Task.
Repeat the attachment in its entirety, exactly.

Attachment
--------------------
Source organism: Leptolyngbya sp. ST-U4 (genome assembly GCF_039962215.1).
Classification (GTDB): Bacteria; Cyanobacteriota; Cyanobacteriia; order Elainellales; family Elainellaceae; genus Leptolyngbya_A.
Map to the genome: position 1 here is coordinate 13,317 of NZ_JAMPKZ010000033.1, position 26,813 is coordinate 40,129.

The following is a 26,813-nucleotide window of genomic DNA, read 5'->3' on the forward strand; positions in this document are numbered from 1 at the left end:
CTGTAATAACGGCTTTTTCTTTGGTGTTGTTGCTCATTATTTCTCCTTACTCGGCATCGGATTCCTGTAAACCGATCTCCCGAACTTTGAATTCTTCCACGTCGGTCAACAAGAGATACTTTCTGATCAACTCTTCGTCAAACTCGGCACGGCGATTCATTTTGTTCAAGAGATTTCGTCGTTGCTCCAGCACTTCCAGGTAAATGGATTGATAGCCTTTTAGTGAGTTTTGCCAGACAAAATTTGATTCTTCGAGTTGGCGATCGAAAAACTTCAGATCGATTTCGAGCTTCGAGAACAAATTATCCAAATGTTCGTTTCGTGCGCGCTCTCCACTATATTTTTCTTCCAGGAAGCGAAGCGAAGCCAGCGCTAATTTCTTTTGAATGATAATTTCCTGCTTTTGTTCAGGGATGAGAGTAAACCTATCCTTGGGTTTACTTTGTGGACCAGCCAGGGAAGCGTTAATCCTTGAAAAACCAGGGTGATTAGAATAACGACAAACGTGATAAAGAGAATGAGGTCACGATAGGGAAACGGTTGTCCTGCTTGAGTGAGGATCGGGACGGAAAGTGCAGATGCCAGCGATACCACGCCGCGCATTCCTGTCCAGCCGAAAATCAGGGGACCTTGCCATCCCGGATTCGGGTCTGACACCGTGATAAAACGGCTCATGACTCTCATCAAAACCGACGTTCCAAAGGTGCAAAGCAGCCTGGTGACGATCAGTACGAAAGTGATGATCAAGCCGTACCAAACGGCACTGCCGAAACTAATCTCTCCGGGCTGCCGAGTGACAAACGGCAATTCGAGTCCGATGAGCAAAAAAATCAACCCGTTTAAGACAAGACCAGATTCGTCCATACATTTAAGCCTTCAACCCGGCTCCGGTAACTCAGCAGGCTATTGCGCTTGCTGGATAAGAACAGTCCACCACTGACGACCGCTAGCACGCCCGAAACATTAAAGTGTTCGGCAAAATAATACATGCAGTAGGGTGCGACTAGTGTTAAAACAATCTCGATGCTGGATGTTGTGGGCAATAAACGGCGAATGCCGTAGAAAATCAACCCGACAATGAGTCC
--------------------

Source organism: Leptolyngbya sp. ST-U4 (genome assembly GCF_039962215.1).
Classification (GTDB): Bacteria; Cyanobacteriota; Cyanobacteriia; order Elainellales; family Elainellaceae; genus Leptolyngbya_A.
Map to the genome: position 1 here is coordinate 13,317 of NZ_JAMPKZ010000033.1, position 26,813 is coordinate 40,129.

The following is a 26,813-nucleotide window of genomic DNA, read 5'->3' on the forward strand; positions in this document are numbered from 1 at the left end:
CTGTAATAACGGCTTTTTCTTTGGTGTTGTTGCTCATTATTTCTCCTTACTCGGCATCGGATTCCTGTAAACCGATCTCCCGAACTTTGAATTCTTCCACGTCGGTCAACAAGAGATACTTTCTGATCAACTCTTCGTCAAACTCGGCACGGCGATTCATTTTGTTCAAGAGATTTCGTCGTTGCTCCAGCACTTCCAGGTAAATGGATTGATAGCCTTTTAGTGAGTTTTGCCAGACAAAATTTGATTCTTCGAGTTGGCGATCGAAAAACTTCAGATCGATTTCGAGCTTCGAGAACAAATTATCCAAATGTTCGTTTCGTGCGCGCTCTCCACTATATTTTTCTTCCAGGAAGCGAAGCGAAGCCAGCGCTAATTTCTTTTGAATGATAATTTCCTGCTTTTGTTCAGGGATGAGAGTAAACCTATCCTTGGGTTTACTTTGTGGACCAGCCAGGGAAGCGTTAATCCTTGAAAAACCAGGGTGATTAGAATAACGACAAACGTGATAAAGAGAATGAGGTCACGATAGGGAAACGGTTGTCCTGCTTGAGTGAGGATCGGGACGGAAAGTGCAGATGCCAGCGATACCACGCCGCGCATTCCTGTCCAGCCGAAAATCAGGGGACCTTGCCATCCCGGATTCGGGTCTGACACCGTGATAAAACGGCTCATGACTCTCATCAAAACCGACGTTCCAAAGGTGCAAAGCAGCCTGGTGACGATCAGTACGAAAGTGATGATCAAGCCGTACCAAACGGCACTGCCGAAACTAATCTCTCCGGGCTGCCGAGTGACAAACGGCAATTCGAGTCCGATGAGCAAAAAAATCAACCCGTTTAAGACAAGACCAGATTCGTCCATACATTTAAGCCTTCAACCCGGCTCCGGTAACTCAGCAGGCTATTGCGCTTGCTGGATAAGAACAGTCCACCACTGACGACCGCTAGCACGCCCGAAACATTAAAGTGTTCGGCAAAATAATACATGCAGTAGGGTGCGACTAGTGTTAAAACAATCTCGATGCTGGATGTTGTGGGCAATAAACGGCGAATGCCGTAGAAAATCAACCCGACAATGAGTCC